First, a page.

Purpose of review: Despite a considerable amount of research, the blood pressure (BP) lowering effect of dietary proteins is still not fully established. This review discusses the most recent findings on BP lowering of dietary proteins and protein sources, the possible mechanisms and the safety of increasing protein intake.
Recent findings: Recent short-term, strictly controlled, randomized clinical trials show a BP lowering effect of increased protein intake. Longer-term trials, however, show inconsistent results. Because all recent trials exchanged carbohydrates, and not fats, for proteins, the question remains whether potential beneficial effects of high protein diets are due to increased protein intake or decreased carbohydrate intake. No clear differences between plant protein and animal protein are found in observational studies, and trials comparing plant versus animal protein are lacking. Different protein sources may lower BP via different mechanisms, which might explain divergent findings. Potential harms of high protein diets are not confirmed in recent trials in healthy persons.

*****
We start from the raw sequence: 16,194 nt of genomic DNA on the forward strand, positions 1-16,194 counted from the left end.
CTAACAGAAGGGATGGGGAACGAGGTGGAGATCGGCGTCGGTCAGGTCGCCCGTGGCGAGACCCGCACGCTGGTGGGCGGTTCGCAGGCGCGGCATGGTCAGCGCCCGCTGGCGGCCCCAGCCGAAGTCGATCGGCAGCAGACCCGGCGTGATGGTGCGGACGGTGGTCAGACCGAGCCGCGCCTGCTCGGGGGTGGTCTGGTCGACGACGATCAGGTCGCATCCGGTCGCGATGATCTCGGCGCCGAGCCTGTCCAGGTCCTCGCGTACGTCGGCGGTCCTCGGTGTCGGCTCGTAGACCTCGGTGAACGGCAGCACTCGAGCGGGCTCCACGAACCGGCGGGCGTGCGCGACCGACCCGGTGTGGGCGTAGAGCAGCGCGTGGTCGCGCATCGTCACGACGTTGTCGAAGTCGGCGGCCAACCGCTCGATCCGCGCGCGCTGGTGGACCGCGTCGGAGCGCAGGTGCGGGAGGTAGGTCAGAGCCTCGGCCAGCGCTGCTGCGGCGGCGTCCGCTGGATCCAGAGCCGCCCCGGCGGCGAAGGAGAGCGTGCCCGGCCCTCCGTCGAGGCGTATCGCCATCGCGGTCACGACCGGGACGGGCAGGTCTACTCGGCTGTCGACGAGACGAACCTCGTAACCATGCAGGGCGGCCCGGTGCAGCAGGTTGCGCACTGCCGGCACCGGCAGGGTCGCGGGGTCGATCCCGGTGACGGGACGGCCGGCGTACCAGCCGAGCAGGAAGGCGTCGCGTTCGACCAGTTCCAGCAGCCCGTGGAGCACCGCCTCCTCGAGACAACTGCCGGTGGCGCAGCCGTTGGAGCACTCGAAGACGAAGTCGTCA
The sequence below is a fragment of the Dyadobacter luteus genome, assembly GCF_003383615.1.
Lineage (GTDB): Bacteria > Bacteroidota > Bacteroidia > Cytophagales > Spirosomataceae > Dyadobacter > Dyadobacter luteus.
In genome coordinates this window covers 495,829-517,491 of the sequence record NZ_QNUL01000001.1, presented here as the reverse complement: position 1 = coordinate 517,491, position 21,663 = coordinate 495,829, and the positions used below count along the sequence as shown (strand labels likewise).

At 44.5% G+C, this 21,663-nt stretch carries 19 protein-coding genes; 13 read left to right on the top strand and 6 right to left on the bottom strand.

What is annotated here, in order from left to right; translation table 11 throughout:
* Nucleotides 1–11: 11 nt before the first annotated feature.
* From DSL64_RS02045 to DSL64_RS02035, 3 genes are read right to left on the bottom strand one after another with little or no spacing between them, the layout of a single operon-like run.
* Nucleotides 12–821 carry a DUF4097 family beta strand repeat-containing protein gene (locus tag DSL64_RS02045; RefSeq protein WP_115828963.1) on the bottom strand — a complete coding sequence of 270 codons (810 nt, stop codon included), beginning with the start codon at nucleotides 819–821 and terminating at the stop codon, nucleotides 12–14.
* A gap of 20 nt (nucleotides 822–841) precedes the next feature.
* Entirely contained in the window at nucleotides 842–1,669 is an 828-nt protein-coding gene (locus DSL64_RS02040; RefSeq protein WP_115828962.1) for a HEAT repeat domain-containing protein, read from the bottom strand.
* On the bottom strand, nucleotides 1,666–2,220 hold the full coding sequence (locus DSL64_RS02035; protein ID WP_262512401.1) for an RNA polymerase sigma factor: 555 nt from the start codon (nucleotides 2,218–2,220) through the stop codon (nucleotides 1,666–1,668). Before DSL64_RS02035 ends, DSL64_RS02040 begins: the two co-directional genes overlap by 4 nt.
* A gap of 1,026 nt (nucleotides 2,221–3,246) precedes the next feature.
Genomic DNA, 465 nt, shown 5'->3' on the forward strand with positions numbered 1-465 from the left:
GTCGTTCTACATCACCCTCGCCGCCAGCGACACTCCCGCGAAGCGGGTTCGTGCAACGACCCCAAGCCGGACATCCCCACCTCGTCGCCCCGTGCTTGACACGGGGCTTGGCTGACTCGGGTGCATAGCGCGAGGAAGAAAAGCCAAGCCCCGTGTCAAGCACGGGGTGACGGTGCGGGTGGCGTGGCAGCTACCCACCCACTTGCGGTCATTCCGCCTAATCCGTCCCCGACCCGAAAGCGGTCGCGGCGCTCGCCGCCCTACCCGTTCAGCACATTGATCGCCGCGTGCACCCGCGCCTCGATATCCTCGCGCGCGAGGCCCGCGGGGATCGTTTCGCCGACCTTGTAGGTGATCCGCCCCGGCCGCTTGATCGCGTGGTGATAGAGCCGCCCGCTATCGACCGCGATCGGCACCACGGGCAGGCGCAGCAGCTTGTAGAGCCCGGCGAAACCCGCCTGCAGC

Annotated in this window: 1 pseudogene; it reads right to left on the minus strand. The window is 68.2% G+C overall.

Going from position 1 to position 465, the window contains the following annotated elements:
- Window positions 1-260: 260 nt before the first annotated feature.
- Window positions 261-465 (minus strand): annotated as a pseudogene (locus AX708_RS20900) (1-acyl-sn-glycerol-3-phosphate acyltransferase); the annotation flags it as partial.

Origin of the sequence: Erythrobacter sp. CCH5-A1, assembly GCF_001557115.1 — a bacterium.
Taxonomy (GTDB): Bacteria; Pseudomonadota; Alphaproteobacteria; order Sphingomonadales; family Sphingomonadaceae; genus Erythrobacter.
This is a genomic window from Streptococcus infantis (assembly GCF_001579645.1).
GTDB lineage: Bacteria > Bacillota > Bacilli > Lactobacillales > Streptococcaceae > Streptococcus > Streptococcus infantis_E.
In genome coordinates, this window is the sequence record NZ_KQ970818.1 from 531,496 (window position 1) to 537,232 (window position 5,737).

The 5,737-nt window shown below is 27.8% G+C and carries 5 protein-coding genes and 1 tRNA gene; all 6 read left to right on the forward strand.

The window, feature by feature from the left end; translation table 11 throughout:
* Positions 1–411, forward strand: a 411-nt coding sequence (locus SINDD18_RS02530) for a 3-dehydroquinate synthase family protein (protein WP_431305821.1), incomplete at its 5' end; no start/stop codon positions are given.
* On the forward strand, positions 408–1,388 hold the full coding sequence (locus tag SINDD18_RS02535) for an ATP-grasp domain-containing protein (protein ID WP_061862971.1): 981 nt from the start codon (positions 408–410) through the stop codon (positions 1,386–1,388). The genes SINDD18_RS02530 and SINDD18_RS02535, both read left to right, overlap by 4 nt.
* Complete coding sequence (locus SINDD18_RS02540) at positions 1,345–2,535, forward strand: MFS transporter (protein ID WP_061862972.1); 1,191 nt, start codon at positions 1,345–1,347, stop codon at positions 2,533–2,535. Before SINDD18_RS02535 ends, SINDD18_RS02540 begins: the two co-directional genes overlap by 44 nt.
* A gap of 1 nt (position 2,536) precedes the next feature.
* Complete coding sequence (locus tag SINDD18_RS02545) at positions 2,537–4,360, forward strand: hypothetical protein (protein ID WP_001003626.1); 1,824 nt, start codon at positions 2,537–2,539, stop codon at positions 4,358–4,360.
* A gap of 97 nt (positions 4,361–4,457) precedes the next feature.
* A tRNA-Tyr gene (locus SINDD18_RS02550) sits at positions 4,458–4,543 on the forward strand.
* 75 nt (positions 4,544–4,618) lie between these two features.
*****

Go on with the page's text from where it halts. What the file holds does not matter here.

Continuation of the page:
Summary: Increasing dietary protein intake or decreasing carbohydrate intake within reasonable limits may be beneficial for BP. The most and least beneficial protein sources still need to be determined.